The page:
Boeing has issued a service bulletin that covers the operators of approximately 175 737-300/400/500s requiring a inspections on the aircraft fuselage structure to begin within five days for aircraft with more than 35,000 cycles, and 20 days for aircraft with 30,000 to 34,999 cycles, with the US Federal Aviation Administration requiring repeated examination every 500 cycles.

The requirement comes in the wake of the 1 April fuselage rupture aboard a Southwest Airlines 737-300, that developed lap-joint cracks far earlier in its service life than anticipated, says Boeing's 737 Classic chief project engineer, Paul Richter.

The US airframer issued the service bulletin late on 5 April disclosing the requirement to conduct dial frequency Eddy-current inspections on the lower row of fasteners in the fuselage lap-joint, along the left and right-hand side of the crown of the aircraft at stringer four between Station 360 - just aft of the forward passenger door - and Station 908 - a few frames ahead of the rear passenger door, covering roughly 15.2m (50ft) and almost the entire length of the passenger cabin.

The service bulletin applies only to 737 Classic aircraft with line numbers 2553 and 3132 inclusive, which were delivered from 1993 until the end of the Classic's production run in 2000. Paired with the 30,000 cycle requirement, a total of 175 aircraft worldwide meet this criteria, with 80 operating within the US, almost entirely for Southwest Airlines. The majority of the balance are operating in Europe and Asia, says Boeing.

What distinguishes this tranche of 579 737s is a design modification that was intended to eliminate the requirement for a lap-joint modification programme already in effect for line numbers 292 through 2552 inclusive, which were required above 50,000 cycles.

Richter, who serves as chief project engineer for Boeing's out of production aircraft, including the 737 Classics, says Boeing had anticipated some level of structural cracking in the area in question, though it had been expected to occur around 60,000 cycles, far later than the 39,000 cycles of the aircraft involved in the 1 April incident.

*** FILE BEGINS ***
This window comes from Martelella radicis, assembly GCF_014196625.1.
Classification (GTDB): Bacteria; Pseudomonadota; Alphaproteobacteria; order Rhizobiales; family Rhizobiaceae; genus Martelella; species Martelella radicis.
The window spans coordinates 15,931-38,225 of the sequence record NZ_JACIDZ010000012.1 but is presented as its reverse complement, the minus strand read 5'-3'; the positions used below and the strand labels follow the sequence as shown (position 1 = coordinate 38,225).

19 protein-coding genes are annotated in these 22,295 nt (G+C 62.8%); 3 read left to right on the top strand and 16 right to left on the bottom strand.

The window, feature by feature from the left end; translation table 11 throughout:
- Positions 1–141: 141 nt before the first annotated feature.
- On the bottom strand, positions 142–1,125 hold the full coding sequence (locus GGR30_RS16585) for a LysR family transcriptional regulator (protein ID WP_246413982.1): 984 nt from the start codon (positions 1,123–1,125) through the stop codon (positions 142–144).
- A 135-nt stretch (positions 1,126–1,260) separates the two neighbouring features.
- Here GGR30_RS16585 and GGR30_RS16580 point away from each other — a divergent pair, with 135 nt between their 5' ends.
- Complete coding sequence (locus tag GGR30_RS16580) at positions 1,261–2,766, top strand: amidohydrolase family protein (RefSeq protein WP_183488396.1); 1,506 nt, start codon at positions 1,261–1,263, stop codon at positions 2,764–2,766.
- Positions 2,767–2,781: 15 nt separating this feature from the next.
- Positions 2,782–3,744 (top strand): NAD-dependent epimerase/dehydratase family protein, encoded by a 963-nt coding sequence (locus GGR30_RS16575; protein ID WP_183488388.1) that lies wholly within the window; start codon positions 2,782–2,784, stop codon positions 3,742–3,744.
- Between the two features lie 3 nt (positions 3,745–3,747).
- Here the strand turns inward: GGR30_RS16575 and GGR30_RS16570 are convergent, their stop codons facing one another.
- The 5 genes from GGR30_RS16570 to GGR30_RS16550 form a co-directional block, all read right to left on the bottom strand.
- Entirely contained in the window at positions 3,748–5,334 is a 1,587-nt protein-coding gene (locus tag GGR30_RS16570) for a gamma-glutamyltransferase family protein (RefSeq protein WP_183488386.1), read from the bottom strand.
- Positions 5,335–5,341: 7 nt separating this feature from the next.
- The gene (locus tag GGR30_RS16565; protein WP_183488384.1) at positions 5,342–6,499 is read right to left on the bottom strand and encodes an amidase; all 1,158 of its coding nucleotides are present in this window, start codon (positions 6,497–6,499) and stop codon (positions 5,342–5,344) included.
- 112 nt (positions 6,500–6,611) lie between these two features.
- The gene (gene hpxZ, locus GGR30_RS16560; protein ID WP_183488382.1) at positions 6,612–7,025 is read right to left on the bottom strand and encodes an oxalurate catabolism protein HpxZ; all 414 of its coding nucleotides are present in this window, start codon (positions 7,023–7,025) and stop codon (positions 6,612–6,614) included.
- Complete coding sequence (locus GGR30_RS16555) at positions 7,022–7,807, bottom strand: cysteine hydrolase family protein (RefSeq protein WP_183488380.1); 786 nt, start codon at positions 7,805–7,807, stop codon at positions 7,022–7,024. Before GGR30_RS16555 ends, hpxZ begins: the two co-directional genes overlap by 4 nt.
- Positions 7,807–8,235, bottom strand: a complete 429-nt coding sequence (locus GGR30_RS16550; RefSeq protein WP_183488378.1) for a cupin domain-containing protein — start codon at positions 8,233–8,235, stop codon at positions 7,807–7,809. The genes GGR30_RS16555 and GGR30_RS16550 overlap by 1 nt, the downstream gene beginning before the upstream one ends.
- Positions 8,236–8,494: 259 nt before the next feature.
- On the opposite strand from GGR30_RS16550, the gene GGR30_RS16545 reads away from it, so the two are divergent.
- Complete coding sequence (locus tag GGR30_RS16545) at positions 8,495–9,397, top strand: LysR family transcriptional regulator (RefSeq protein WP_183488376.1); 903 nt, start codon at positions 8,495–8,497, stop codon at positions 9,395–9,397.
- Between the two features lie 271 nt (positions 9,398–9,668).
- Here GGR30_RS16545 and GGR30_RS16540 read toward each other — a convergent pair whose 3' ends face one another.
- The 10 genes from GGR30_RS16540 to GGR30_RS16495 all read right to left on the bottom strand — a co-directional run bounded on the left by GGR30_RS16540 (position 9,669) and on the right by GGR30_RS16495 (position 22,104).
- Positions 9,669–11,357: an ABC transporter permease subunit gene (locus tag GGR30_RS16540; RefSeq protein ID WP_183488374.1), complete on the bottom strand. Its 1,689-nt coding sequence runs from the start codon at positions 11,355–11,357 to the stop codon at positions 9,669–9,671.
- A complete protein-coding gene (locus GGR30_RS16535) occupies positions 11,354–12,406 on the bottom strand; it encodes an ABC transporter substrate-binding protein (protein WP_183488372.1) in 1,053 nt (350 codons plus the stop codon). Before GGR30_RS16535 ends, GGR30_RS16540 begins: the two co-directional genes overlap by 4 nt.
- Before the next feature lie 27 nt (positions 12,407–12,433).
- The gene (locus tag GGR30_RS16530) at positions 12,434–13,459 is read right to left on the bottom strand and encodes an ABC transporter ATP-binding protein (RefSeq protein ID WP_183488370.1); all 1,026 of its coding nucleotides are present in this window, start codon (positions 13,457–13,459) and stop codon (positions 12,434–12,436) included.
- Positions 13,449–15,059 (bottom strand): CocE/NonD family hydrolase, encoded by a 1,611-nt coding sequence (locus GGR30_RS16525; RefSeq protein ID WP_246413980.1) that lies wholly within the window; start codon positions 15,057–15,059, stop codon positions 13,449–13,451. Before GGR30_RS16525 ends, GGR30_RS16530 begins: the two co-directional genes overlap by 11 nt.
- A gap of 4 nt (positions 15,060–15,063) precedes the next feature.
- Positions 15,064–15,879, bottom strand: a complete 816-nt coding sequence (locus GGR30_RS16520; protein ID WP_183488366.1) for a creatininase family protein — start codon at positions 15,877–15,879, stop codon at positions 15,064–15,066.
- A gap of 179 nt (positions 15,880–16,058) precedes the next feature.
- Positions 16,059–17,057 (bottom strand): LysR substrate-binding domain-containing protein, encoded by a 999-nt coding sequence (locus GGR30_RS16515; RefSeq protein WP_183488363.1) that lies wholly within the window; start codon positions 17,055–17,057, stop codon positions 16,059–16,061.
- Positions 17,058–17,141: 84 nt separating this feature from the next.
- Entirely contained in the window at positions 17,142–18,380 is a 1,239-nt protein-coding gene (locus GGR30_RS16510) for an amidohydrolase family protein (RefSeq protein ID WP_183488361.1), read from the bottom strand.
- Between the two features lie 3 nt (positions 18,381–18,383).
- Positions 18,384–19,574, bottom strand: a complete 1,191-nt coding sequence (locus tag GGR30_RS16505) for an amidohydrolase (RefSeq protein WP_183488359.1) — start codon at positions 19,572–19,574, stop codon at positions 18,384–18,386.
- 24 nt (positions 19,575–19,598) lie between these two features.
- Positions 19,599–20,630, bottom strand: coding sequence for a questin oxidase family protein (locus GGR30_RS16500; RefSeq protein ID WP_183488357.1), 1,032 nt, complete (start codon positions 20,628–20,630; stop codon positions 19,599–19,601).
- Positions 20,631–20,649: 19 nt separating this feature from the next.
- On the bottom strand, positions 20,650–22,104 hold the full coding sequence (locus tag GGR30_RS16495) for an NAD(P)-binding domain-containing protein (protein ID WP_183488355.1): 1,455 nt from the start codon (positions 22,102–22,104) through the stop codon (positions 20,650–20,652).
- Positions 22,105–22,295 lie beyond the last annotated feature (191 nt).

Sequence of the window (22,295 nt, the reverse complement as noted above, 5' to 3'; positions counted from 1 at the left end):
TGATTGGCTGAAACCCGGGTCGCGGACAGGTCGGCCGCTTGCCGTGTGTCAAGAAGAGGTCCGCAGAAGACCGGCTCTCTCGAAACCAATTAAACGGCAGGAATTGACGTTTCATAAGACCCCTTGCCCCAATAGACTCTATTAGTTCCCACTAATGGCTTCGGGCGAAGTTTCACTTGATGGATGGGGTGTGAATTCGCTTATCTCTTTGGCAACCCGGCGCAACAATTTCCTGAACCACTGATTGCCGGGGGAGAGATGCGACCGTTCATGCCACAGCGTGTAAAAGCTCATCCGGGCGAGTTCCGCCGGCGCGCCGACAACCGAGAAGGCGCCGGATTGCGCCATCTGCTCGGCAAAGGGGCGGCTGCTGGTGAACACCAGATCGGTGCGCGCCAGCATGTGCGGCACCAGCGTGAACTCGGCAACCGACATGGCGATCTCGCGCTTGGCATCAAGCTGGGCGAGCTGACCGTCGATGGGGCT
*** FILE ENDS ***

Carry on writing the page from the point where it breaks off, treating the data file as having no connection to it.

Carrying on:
The design change increased the spacing of the tear strap frames from 10in to 20in inside the fuselage, which are intended to prevent fuselage damage from propagating across structural frames in the event of a failure. Ultimately the updated design on the newer 737 Classics was intended to increase the fatigue life of the lower row of the lap-joint.

The service bulletin "currently does not have a repetitive inspections listed in it," says Richter, but the FAA will mandate a 500 cycle repeat interval as part of its emergency airworthiness directive as a precautionary measure. Richter adds that requirement will be reviewed "through the course of our analysis for adjustments as required down the road".

Richter says 500 cycles is a "rare interval to impose, it is quite frequent and has been used before with similar concerns". He adds Boeing and the NTSB have suggested a precautionary and conservative interval until the root cause of the 1 April fuselage structural failure is established.

Richter adds examinations, which will look for disruptions in a magnetic field, indicating signatures for cracks in the base metal, will take roughly 8h per airframe with two mechanics in a maintenance environment, with another 8-16h to repair any cracks.

Following the 1 April incident and emergency landing Yuma, Southwest removed 79 additional 737-300s from service and conducted Eddy-current structural inspections on the aircraft. Separately from the event aircraft, a total of five additional aircraft have been removed from service after cracks in the lap-joints were discovered.

Richter says Boeing has not yet issued guidance to the airlines on how to repair the lap-joints if they are found to be cracking, adding that later revisions of the service bulletin will address this, along with any necessary preventive measures.

Richer says Boeing is "completely confident" that no such lower row cracking issue exists with the lap-joints on any of the 737 Next Generation models that have been in service since 1997.

Source: Air Transport Intelligence news